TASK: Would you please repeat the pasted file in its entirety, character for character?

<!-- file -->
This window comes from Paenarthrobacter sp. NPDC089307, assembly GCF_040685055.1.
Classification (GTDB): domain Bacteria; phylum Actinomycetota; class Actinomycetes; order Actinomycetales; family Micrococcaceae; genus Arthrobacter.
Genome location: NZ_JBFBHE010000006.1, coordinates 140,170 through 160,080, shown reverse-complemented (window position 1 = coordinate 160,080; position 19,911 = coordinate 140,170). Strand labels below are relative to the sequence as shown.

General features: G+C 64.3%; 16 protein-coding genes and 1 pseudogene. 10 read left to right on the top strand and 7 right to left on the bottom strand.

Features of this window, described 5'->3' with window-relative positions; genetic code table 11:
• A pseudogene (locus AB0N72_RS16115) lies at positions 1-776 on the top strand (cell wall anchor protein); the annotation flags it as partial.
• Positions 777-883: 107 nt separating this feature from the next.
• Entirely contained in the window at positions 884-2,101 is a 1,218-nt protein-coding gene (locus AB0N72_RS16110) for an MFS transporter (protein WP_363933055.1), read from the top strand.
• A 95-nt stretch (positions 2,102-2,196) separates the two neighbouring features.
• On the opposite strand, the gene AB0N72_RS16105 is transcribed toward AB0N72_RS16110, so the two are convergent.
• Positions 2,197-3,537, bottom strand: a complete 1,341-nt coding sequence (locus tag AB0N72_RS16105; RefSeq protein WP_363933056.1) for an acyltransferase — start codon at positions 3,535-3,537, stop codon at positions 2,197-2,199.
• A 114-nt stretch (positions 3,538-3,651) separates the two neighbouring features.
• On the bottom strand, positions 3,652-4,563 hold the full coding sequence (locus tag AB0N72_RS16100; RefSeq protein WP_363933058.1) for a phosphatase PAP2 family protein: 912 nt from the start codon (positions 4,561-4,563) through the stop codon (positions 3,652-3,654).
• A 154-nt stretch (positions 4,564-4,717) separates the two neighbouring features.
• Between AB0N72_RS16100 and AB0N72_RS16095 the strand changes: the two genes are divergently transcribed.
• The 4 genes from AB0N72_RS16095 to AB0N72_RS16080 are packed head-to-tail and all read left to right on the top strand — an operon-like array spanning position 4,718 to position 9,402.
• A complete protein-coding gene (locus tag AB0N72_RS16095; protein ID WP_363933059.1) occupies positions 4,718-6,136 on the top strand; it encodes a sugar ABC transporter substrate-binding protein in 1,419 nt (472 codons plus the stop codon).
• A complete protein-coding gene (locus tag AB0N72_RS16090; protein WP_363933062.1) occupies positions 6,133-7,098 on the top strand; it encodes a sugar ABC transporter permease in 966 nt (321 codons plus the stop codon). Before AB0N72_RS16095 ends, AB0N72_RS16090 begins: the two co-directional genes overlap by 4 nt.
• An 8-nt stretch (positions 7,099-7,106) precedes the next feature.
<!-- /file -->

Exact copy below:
This window comes from Paenarthrobacter sp. NPDC089307, assembly GCF_040685055.1.
Classification (GTDB): domain Bacteria; phylum Actinomycetota; class Actinomycetes; order Actinomycetales; family Micrococcaceae; genus Arthrobacter.
Genome location: NZ_JBFBHE010000006.1, coordinates 140,170 through 160,080, shown reverse-complemented (window position 1 = coordinate 160,080; position 19,911 = coordinate 140,170). Strand labels below are relative to the sequence as shown.

General features: G+C 64.3%; 16 protein-coding genes and 1 pseudogene. 10 read left to right on the top strand and 7 right to left on the bottom strand.

Features of this window, described 5'->3' with window-relative positions; genetic code table 11:
• A pseudogene (locus AB0N72_RS16115) lies at positions 1-776 on the top strand (cell wall anchor protein); the annotation flags it as partial.
• Positions 777-883: 107 nt separating this feature from the next.
• Entirely contained in the window at positions 884-2,101 is a 1,218-nt protein-coding gene (locus AB0N72_RS16110) for an MFS transporter (protein WP_363933055.1), read from the top strand.
• A 95-nt stretch (positions 2,102-2,196) separates the two neighbouring features.
• On the opposite strand, the gene AB0N72_RS16105 is transcribed toward AB0N72_RS16110, so the two are convergent.
• Positions 2,197-3,537, bottom strand: a complete 1,341-nt coding sequence (locus tag AB0N72_RS16105; RefSeq protein WP_363933056.1) for an acyltransferase — start codon at positions 3,535-3,537, stop codon at positions 2,197-2,199.
• A 114-nt stretch (positions 3,538-3,651) separates the two neighbouring features.
• On the bottom strand, positions 3,652-4,563 hold the full coding sequence (locus tag AB0N72_RS16100; RefSeq protein WP_363933058.1) for a phosphatase PAP2 family protein: 912 nt from the start codon (positions 4,561-4,563) through the stop codon (positions 3,652-3,654).
• A 154-nt stretch (positions 4,564-4,717) separates the two neighbouring features.
• Between AB0N72_RS16100 and AB0N72_RS16095 the strand changes: the two genes are divergently transcribed.
• The 4 genes from AB0N72_RS16095 to AB0N72_RS16080 are packed head-to-tail and all read left to right on the top strand — an operon-like array spanning position 4,718 to position 9,402.
• A complete protein-coding gene (locus tag AB0N72_RS16095; protein ID WP_363933059.1) occupies positions 4,718-6,136 on the top strand; it encodes a sugar ABC transporter substrate-binding protein in 1,419 nt (472 codons plus the stop codon).
• A complete protein-coding gene (locus tag AB0N72_RS16090; protein WP_363933062.1) occupies positions 6,133-7,098 on the top strand; it encodes a sugar ABC transporter permease in 966 nt (321 codons plus the stop codon). Before AB0N72_RS16095 ends, AB0N72_RS16090 begins: the two co-directional genes overlap by 4 nt.
• An 8-nt stretch (positions 7,099-7,106) precedes the next feature.